Antimicrobial Studies of Cannabidiol as Biomaterials against superbug MRSA
Due to its limited treatment options, multi-drug resistant bacteria such as Gram-positive methicillin-resistant Staphylococcus aureus (MRSA) still remains a serious public health threat. The creation of new compelling antimicrobial materials, antibiotics and optional methodologies, which are successful against resistant microbes, is earnestly required. The legalization of cannabis in Canada has provided a new opportunity to investigate the antimicrobial studies of both extracts and individual cannabinoids.
This study investigates pure cannabidiol (CBD) isolated from Cannabis sativa by using a methodology of extraction, purification, characterization, and quantification of CBD. The shredded plant material was dissolved in ethanol, with the extract further purified using supercritical fluid chromatography (SFC) to obtain purified CBD. Product purity was confirmed by HPLC and NMR spectroscopy. CBD’s antibacterial activity on MRSA strain USA300 bacteria was studied using dilution series in liquid culture and disk diffusion assays to provide the minimum inhibitory concentration (MIC) and minimal bactericidal concentrations (MBC).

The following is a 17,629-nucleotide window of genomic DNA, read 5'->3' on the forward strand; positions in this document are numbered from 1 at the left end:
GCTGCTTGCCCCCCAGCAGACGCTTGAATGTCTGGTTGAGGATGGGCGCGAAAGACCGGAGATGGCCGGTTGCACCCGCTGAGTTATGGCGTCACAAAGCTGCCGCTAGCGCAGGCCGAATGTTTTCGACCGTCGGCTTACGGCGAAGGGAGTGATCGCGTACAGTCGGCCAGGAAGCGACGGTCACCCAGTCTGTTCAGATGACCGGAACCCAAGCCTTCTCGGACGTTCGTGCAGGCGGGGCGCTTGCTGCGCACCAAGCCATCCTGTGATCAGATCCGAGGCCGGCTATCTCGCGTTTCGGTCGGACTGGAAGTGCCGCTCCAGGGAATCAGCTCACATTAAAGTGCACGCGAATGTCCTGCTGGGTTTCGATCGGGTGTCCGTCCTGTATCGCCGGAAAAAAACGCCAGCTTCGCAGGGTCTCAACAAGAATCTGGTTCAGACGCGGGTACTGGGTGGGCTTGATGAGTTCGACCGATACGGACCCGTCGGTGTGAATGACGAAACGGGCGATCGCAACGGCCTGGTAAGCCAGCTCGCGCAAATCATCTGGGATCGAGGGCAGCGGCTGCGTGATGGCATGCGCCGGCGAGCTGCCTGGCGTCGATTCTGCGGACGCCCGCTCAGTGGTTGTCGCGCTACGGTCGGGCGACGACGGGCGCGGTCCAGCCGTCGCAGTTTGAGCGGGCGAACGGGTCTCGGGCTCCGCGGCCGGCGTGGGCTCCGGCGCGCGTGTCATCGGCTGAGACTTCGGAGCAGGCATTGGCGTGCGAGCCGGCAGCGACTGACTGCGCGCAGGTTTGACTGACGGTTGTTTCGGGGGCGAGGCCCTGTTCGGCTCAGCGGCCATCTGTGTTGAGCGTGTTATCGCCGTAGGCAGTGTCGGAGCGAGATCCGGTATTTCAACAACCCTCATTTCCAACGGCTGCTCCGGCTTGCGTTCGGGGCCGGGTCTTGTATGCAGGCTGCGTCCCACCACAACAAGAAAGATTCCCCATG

The results showed that CBD exhibited a significant bactericidal effect on MRSA with the MIC value of 2.5 µg/mL and MBC of 10 µg/mL. CBD powder form gave a higher antimicrobial activity than its oil form in terms of the inhibition zone. This study shows that CBD exhibits good antimicrobial impact against the MRSA strain showing its utility for enabling a new antibiotic free method for treating MRSA infections.
Keywords—CBD, antimicrobial activity, MRSA